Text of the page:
When i think of how Jesus loved the people then, and how he loves me now, i can’t help but think of the interactions i have with my own children. Most of the time we have a lot of fun. We play, run around, goof off, and enjoy each other immensely. But every once in a while i have to be a little stern with my children, in an act of love, to instruct and guide them through life. Just the other day i was out with my 2 1/2 year old daughter. We were in a parking lot and i got her out of the van and reached back in to grab the diaper bag when i noticed that she was running into the parking lot. I yelled, loud enough to startle her and stop her in her tracks, and was able to stop her from getting run over by a car (we don’t yell in our household, so me simply raising my voice lets her know that something is not right). Most would agree that this was a loving act, even though technically, i raised my voice at my daughter.
There are other times when i need to stop and correct my children for their actions. This might involve a time-out, or else just stopping what we are doing, sitting together, and having a discussion about what has taken place. In the same way, as i spend time with God in reading, prayer, and meditation, he might take the time to correct me on something that i’ve done. We would say that this is done by a loving father, and i should take that correction lovingly and apply it to my life. To be more Christ-like.
If that’s how i should act when God lovingly corrects me, does it not follow that if God uses someone else to correct me, that i should embrace that correction? Rather than being offended that they would even have the guts to approach me, i should at the very least accept that maybe God is choosing to use that person to correct my behavior. If i can accept that God may in fact be using that person, then maybe i should accept the correction.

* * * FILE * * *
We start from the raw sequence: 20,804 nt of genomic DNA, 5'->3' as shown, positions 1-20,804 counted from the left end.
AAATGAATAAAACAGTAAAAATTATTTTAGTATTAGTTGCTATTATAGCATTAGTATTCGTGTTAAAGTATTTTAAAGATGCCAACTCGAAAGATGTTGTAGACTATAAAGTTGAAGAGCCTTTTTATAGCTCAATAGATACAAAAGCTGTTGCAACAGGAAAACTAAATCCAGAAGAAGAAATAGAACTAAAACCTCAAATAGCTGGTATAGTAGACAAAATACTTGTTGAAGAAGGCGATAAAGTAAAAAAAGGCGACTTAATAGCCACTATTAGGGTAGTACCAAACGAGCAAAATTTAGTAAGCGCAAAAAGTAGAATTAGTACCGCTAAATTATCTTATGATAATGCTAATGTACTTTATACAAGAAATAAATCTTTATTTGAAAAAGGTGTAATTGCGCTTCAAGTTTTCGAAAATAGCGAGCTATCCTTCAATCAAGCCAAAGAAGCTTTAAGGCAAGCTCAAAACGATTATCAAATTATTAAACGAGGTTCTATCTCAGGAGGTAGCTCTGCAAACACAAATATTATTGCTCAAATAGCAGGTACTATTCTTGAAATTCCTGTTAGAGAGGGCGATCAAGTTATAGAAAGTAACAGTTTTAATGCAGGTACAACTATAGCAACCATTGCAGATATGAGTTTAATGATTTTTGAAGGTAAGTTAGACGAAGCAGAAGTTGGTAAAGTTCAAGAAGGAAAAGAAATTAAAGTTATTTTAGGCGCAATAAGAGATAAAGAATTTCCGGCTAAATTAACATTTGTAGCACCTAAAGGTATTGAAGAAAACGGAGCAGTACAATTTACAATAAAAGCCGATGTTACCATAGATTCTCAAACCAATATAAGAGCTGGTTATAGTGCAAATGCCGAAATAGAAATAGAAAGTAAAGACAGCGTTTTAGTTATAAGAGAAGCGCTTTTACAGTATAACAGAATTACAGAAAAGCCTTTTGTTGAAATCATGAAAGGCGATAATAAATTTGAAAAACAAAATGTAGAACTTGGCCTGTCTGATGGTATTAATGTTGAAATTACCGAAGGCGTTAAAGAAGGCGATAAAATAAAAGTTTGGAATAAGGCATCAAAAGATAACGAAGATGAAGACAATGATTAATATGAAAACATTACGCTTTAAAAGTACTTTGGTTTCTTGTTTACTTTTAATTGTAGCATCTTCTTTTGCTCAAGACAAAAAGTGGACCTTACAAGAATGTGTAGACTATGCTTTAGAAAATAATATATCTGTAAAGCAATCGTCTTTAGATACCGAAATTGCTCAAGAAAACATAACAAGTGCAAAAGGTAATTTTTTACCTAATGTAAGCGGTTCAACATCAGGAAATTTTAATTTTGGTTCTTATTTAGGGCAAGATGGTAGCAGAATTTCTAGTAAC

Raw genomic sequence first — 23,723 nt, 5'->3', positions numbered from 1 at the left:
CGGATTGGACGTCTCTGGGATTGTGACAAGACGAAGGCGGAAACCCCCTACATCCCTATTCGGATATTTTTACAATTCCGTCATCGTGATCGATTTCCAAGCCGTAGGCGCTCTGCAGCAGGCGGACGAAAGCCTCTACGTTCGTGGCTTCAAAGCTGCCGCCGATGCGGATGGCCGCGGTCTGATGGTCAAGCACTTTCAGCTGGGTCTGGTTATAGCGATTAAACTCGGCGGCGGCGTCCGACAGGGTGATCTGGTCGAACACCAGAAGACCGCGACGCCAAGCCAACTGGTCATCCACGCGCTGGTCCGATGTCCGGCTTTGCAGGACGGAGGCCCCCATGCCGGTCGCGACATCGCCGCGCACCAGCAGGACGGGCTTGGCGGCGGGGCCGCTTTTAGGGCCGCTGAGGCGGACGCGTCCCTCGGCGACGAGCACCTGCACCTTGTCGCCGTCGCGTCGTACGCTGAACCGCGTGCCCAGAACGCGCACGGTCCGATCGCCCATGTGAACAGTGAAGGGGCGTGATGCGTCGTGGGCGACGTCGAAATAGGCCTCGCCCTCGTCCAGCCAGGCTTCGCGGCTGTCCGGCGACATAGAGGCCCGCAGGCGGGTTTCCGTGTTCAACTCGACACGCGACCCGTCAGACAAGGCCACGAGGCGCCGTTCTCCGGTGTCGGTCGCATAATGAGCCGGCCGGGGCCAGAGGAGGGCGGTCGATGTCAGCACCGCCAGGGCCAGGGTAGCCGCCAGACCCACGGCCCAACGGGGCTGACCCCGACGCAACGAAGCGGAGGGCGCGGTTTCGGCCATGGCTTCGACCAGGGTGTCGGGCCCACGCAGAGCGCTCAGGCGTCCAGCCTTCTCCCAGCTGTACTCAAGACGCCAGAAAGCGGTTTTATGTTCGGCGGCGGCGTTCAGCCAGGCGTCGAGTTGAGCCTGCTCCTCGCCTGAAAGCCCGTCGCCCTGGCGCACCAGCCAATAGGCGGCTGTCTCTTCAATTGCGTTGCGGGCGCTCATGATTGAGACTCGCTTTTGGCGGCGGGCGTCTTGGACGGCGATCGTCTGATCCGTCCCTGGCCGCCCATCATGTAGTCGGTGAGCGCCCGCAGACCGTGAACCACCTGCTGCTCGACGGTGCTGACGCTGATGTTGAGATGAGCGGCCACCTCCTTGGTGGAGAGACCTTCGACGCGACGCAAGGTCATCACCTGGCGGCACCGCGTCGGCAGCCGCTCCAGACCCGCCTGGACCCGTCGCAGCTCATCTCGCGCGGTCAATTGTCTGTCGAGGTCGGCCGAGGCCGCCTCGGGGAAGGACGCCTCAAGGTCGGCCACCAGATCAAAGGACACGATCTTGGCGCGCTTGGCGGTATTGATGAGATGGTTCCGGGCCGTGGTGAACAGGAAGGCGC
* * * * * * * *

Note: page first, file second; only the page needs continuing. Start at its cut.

Or else, maybe i sense God is using me to correct someone else’s behavior. How can i approach someone in a loving, caring, gracious, and merciful manner, all while calling them out on their actions?
Regardless of either of these scenarios, most of the time in society today, this is viewed as harsh, critical judgment, no matter how gracious the conversation is that takes place. The question is, and this is where this whole process started for me, why?
Should Christians, in an effort to be more Christlike, differentiate between those in the church and those outside the church? Should our actions and the love we display to fellow believers differ from those who are not believers? Seeing how Jesus reacted to believers and the religious leaders of his day, it almost seems so. Jesus challenged religious leaders as well as his followers, often in a manner different from how he related to those who had no religious affiliation. Not every time. But a lot of the time.
So how do we love like Jesus loved?
How do we exemplify grace and mercy the way Jesus did? With the stranger down the street? With the stranger on the internet in a chat room or in the comments section on social media? With a loved one who may be making bad choices? With a co-worker who needs the love of Jesus in their life?
How do we love like Jesus loves?